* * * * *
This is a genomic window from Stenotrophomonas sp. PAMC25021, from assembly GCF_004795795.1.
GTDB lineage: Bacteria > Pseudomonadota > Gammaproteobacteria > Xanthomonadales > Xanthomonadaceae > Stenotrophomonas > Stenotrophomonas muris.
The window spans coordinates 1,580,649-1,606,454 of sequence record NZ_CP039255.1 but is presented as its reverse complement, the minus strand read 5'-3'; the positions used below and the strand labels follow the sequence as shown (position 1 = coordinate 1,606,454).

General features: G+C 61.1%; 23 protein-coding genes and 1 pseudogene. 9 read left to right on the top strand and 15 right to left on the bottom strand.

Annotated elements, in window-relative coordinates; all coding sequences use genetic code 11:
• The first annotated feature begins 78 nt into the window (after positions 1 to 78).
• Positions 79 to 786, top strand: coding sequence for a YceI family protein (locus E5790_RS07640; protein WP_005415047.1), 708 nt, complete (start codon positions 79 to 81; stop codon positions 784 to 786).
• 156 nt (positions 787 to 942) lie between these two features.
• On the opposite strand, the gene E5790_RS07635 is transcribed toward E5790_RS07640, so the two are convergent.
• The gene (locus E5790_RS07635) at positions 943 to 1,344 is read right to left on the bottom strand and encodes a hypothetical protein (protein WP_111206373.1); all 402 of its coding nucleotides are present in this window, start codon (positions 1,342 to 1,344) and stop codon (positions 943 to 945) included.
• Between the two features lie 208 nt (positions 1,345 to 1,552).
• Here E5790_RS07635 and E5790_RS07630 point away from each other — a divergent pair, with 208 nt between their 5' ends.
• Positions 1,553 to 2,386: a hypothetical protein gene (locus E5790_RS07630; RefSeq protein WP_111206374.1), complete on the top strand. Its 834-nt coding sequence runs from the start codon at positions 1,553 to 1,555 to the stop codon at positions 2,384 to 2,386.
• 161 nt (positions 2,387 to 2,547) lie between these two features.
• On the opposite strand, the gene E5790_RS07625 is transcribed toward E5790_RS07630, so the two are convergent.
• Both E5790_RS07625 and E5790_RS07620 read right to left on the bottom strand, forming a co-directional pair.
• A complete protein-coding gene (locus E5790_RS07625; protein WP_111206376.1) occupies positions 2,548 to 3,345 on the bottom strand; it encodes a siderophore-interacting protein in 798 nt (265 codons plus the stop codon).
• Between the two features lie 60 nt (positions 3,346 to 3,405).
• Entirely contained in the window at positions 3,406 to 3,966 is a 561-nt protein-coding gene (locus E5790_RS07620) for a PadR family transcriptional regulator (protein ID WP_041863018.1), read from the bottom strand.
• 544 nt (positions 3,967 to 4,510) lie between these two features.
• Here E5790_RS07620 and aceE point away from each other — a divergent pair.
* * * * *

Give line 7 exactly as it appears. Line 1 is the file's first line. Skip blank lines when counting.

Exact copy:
• Positions 79 to 786, top strand: coding sequence for a YceI family protein (locus E5790_RS07640; protein WP_005415047.1), 708 nt, complete (start codon positions 79 to 81; stop codon positions 784 to 786).